Fescue good or bad?

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I have been reading a lot and I cant for the life of me figure out if it is good to plant or not? I am looking for something to provide more year round grazing for my cattle. I would like to not feed them any grain but what grass is good for winter? I live in southern Illinois and the winters here are pretty mild. thanks.
 

dun

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kenny thomas":az3xo7jl said:
Fescue good or bad? YES
Good in the spring, fall and winter and bad in the summer.
That pretty well sums it up. It's the easiest and best I've found for stockpiling. Summer slump problems can be addressed with inclusion of clover in the patures. The clover will halp to dilute the endophyte in the fescue to a degree.
 

alftn

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I agree, have patches of Ber. thrown in, on the hiller ground, takes the dry better....
 

western

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fescue can be good when managed right (using clover, stockpiling, etc...). its hard to fined that one "silver bullet" though. you can grow turnips and rye for winter feed and sundan grass or use chicory for summer feed. year around grazing requires a forage system (more than one type of forage). Good luck
 

JRGidaho`

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I grew up in Southern Illinois so I know what the climate and soils are like. If I were raising cattle there, I would have at least half of my acres in a fescue-based pasture. Why? November thru March there is no lower cost way of feeding cattle in that part of the world. There should be no reason you should ever have to feed hay there if you manage the fescue appropriately.

With a sound grazing management plan, endophyte-free fescue will persist there and you would have no animal health issues. Planting one of the friendly endophyte varities costs a little more up front, but over the life of the stand the added cost is negligible and the persistence benefits make it worthwhile.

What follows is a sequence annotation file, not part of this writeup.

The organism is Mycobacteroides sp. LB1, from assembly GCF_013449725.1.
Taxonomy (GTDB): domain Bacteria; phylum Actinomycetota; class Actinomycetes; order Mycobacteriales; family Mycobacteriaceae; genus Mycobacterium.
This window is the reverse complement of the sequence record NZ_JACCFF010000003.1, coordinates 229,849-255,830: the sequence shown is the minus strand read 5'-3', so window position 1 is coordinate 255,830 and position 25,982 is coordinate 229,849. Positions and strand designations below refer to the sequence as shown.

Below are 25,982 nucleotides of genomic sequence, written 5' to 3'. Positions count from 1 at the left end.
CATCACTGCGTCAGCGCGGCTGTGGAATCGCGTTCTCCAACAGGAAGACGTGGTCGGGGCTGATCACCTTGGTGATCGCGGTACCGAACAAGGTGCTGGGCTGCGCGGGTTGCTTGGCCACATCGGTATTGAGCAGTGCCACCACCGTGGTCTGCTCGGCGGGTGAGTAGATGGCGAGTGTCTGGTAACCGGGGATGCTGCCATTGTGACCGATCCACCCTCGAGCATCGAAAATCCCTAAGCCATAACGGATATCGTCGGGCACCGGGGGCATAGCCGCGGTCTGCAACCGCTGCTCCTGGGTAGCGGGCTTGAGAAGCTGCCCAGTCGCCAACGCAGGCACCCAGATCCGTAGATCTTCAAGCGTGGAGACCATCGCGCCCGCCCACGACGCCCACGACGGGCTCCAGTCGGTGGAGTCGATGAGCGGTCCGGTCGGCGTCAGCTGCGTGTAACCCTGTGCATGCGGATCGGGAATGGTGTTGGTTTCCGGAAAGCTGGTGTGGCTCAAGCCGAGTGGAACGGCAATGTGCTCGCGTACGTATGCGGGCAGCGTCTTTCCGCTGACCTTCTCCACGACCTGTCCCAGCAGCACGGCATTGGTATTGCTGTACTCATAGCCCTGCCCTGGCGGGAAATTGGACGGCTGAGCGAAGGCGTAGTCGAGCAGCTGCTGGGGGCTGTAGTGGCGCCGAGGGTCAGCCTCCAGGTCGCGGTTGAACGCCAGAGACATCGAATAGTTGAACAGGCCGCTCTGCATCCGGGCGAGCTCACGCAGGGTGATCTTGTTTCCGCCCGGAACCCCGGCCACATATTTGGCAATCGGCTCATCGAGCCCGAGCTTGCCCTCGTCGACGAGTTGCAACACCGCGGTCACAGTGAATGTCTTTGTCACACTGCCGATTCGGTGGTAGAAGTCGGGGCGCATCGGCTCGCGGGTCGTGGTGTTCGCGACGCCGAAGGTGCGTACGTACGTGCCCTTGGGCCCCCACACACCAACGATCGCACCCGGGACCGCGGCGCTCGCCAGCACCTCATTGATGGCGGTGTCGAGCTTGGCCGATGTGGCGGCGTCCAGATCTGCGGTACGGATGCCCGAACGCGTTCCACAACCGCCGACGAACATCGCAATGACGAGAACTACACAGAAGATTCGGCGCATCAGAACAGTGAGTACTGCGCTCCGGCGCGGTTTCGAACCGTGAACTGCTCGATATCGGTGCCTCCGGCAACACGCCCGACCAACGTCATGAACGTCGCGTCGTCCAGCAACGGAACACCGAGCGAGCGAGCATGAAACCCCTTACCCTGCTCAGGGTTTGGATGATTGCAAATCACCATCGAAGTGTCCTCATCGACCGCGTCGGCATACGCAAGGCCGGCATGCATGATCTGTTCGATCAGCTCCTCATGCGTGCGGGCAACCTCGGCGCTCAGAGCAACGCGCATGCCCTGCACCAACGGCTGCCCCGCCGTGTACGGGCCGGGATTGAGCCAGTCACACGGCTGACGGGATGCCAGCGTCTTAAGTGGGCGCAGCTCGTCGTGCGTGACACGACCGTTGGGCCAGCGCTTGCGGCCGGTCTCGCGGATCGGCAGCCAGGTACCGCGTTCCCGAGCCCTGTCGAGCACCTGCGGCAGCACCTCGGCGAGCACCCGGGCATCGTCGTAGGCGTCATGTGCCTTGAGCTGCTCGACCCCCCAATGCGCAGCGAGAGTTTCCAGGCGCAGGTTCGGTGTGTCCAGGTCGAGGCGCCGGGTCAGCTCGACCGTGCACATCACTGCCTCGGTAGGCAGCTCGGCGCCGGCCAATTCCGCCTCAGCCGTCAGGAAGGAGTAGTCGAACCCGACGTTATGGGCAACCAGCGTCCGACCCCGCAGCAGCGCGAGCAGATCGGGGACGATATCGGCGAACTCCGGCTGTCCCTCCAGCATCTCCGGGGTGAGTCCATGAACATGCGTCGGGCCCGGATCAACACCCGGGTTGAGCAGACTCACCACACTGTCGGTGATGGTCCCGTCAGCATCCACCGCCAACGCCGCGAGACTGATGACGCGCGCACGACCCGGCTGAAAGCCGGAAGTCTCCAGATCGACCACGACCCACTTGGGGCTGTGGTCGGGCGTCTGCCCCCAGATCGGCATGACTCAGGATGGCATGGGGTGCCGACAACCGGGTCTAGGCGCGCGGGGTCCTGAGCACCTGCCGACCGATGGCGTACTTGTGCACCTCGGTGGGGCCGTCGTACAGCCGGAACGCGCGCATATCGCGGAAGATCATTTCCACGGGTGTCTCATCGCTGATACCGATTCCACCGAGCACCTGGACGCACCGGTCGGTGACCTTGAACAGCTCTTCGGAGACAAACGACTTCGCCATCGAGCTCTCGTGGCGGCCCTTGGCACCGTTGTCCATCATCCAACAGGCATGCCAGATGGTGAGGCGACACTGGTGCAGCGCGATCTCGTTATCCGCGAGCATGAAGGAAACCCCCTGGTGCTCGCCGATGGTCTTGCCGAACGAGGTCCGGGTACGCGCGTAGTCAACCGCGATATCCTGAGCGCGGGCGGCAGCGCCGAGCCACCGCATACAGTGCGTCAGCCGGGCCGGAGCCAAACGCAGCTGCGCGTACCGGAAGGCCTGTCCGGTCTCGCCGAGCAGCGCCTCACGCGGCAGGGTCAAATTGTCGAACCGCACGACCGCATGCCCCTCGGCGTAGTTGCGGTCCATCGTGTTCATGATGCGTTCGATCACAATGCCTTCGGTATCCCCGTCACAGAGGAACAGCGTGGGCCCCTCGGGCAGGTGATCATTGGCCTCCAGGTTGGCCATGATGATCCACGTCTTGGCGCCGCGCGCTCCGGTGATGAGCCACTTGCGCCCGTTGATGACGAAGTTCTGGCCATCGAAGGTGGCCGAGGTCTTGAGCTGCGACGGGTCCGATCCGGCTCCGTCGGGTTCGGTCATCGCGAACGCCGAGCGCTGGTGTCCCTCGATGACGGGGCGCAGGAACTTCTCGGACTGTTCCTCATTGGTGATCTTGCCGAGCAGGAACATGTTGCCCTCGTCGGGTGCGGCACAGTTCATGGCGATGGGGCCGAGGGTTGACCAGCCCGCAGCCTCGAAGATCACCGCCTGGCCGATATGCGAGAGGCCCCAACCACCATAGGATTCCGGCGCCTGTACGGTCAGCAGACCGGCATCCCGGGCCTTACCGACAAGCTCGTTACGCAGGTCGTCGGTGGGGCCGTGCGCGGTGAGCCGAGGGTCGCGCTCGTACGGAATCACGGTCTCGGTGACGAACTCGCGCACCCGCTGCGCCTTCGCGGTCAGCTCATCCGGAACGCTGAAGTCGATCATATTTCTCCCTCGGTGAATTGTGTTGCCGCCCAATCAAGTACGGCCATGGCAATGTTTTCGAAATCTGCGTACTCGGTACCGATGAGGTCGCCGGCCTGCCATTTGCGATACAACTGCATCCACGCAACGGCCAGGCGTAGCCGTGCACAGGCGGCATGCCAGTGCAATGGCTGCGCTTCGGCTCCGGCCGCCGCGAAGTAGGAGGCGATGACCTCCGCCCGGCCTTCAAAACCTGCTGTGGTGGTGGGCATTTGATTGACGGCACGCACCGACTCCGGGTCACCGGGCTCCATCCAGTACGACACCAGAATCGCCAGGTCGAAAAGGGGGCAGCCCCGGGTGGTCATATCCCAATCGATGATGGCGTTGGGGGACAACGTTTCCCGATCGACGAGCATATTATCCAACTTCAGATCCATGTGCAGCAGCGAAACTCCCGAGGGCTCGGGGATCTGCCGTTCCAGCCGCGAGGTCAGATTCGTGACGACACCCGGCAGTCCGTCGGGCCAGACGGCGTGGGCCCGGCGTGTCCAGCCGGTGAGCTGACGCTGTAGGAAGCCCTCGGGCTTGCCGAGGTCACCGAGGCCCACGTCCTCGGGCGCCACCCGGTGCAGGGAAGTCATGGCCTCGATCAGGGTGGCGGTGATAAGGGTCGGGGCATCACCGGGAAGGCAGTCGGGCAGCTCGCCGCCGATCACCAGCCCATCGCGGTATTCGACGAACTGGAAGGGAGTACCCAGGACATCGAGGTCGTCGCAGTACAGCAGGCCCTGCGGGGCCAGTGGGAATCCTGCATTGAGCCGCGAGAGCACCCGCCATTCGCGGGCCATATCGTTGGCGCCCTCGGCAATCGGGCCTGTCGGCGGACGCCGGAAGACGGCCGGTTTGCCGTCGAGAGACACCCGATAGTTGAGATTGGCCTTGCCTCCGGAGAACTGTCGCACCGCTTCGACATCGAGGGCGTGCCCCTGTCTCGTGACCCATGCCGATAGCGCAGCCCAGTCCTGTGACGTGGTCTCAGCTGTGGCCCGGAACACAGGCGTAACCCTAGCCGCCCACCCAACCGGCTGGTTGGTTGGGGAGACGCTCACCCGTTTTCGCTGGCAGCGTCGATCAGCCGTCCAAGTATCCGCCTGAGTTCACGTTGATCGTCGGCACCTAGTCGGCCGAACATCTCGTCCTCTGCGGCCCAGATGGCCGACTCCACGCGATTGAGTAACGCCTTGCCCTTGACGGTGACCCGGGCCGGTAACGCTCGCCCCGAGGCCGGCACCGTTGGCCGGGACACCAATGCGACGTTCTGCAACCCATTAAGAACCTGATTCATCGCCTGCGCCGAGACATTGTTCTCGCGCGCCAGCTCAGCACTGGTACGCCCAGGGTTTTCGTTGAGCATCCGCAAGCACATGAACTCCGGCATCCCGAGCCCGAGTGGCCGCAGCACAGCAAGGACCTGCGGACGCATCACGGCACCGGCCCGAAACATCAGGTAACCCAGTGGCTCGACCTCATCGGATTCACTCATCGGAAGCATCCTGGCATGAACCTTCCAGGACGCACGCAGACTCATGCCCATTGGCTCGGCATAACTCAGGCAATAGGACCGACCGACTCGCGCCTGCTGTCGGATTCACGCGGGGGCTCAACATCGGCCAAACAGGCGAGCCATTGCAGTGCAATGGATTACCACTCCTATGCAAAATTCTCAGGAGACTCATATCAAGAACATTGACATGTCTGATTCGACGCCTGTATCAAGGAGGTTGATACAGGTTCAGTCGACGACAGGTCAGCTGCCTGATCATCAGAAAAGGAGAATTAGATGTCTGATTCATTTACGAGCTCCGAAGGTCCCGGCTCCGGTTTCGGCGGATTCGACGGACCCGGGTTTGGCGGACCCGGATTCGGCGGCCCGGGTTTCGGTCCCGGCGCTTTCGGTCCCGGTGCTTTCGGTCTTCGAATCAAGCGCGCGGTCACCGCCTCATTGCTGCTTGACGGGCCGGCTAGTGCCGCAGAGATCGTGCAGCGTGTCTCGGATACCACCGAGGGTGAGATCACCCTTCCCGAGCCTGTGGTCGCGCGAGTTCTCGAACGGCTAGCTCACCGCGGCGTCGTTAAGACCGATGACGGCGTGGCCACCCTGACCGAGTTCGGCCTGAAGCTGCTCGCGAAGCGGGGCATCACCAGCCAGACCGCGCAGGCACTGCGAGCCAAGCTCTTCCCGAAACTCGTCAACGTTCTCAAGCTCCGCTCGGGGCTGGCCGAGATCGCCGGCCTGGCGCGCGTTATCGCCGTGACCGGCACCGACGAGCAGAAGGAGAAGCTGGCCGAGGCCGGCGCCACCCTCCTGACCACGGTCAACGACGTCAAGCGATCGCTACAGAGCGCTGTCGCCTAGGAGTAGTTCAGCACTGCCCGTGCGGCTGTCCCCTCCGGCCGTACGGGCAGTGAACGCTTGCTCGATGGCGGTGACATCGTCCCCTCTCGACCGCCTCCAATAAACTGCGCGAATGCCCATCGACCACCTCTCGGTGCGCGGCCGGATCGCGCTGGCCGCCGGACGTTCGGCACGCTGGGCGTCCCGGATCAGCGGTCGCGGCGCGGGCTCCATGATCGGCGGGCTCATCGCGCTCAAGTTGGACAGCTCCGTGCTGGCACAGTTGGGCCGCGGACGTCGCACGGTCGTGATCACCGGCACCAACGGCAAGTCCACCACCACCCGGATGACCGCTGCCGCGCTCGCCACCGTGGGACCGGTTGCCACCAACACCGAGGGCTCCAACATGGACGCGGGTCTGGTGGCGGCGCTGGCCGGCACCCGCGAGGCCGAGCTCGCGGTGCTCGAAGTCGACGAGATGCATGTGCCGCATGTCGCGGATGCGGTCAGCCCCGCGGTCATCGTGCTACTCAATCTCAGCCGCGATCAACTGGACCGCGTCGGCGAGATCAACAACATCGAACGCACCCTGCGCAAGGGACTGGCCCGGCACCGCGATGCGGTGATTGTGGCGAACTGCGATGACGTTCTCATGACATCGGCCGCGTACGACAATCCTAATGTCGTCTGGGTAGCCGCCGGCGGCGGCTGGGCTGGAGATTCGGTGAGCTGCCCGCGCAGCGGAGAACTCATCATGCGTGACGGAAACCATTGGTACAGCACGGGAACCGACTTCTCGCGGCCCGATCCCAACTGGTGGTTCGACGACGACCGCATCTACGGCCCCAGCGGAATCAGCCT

As a couple fo the earlier posts said, include clovers and some other grasses and even endophyte infected tall fescue can be good pasture.
 

dun

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JRGidaho`":1fakdrmj said:
I grew up in Southern Illinois so I know what the climate and soils are like. If I were raising cattle there, I would have at least half of my acres in a fescue-based pasture. Why? November thru March there is no lower cost way of feeding cattle in that part of the world. There should be no reason you should ever have to feed hay there if you manage the fescue appropriately.

With a sound grazing management plan, endophyte-free fescue will persist there and you would have no animal health issues. Planting one of the friendly endophyte varities costs a little more up front, but over the life of the stand the added cost is negligible and the persistence benefits make it worthwhile.

As a couple fo the earlier posts said, include clovers and some other grasses and even endophyte infected tall fescue can be good pasture.
Since you brought it up, how does the persistence of the freindly endophyte pastures correspond to the toxic ones? I don;t know if it's because most of hte folks around here treated them the same but the few people that planted the friendly stuff complained about it not lasting more then a few years. With good MIG practices will it persist as well as the toxic?
 

alftn

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The friendly stuff does not hold up as well, around here, some of the bigger guys planted it and after awhile they drill in( KY 31/32 ?) again..You may not like fescue but it is tough...
 

JRGidaho`

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dun & others,

I would say anywhere north of I-70 endophyyte-free varieties persist with reasonable grazing management. I know of fields of MO-96 (the first endophyte-free variety) seeded in late 1970's that were there for at least 25 years. As far as I know, they are still there.

Between I-70 and I-40, it takes good grazing management and good soil fertility to keep endophyte free varieties for 10 years or more. If it were seeded on a bottomland soil rather than an eroded upland site, the odds of survival go up significantly.

South of I-40 I would only consider planting one of the newer friendly endophyte varieties. Yes, the seed is much more expensive, but over the life of the stand it is a negligible input cost. Lost production by having infected Ky31 is a much higher cost.

If people insist on treating a pasture they seeded to an endophyte free variety exactly the same way they treat Ky31, then about three years is the life expectancy.
 
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